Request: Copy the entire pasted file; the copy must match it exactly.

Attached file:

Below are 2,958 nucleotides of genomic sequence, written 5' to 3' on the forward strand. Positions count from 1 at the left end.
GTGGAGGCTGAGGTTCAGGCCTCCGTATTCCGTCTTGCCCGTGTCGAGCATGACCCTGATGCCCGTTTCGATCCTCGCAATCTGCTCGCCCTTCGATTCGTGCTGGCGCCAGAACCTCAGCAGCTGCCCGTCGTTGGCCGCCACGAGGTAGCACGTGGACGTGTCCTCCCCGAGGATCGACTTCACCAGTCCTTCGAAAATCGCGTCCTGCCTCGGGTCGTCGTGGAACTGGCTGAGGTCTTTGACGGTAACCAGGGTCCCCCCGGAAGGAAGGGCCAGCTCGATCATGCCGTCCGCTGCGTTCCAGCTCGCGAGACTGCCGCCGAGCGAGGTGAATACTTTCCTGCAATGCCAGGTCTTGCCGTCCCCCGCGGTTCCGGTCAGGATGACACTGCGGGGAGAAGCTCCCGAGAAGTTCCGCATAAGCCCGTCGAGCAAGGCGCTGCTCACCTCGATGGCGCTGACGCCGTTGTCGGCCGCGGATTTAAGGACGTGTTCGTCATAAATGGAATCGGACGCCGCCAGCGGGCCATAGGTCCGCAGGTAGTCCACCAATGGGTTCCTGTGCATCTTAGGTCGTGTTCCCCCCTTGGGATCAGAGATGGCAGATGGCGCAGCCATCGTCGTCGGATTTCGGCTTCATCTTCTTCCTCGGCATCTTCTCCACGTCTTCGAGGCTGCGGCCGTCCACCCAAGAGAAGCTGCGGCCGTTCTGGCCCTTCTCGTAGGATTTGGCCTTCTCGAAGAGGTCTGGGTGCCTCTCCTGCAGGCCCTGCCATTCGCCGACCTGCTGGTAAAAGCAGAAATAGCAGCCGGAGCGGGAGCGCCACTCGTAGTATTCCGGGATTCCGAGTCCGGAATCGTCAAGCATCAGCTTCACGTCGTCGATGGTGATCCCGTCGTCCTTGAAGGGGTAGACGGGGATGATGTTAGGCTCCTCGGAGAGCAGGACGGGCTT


Below are 2,958 nucleotides of genomic sequence, written 5' to 3' on the forward strand. Positions count from 1 at the left end.
GTGGAGGCTGAGGTTCAGGCCTCCGTATTCCGTCTTGCCCGTGTCGAGCATGACCCTGATGCCCGTTTCGATCCTCGCAATCTGCTCGCCCTTCGATTCGTGCTGGCGCCAGAACCTCAGCAGCTGCCCGTCGTTGGCCGCCACGAGGTAGCACGTGGACGTGTCCTCCCCGAGGATCGACTTCACCAGTCCTTCGAAAATCGCGTCCTGCCTCGGGTCGTCGTGGAACTGGCTGAGGTCTTTGACGGTAACCAGGGTCCCCCCGGAAGGAAGGGCCAGCTCGATCATGCCGTCCGCTGCGTTCCAGCTCGCGAGACTGCCGCCGAGCGAGGTGAATACTTTCCTGCAATGCCAGGTCTTGCCGTCCCCCGCGGTTCCGGTCAGGATGACACTGCGGGGAGAAGCTCCCGAGAAGTTCCGCATAAGCCCGTCGAGCAAGGCGCTGCTCACCTCGATGGCGCTGACGCCGTTGTCGGCCGCGGATTTAAGGACGTGTTCGTCATAAATGGAATCGGACGCCGCCAGCGGGCCATAGGTCCGCAGGTAGTCCACCAATGGGTTCCTGTGCATCTTAGGTCGTGTTCCCCCCTTGGGATCAGAGATGGCAGATGGCGCAGCCATCGTCGTCGGATTTCGGCTTCATCTTCTTCCTCGGCATCTTCTCCACGTCTTCGAGGCTGCGGCCGTCCACCCAAGAGAAGCTGCGGCCGTTCTGGCCCTTCTCGTAGGATTTGGCCTTCTCGAAGAGGTCTGGGTGCCTCTCCTGCAGGCCCTGCCATTCGCCGACCTGCTGGTAAAAGCAGAAATAGCAGCCGGAGCGGGAGCGCCACTCGTAGTATTCCGGGATTCCGAGTCCGGAATCGTCAAGCATCAGCTTCACGTCGTCGATGGTGATCCCGTCGTCCTTGAAGGGGTAGACGGGGATGATGTTAGGCTCCTCGGAGAGCAGGACGGGCTT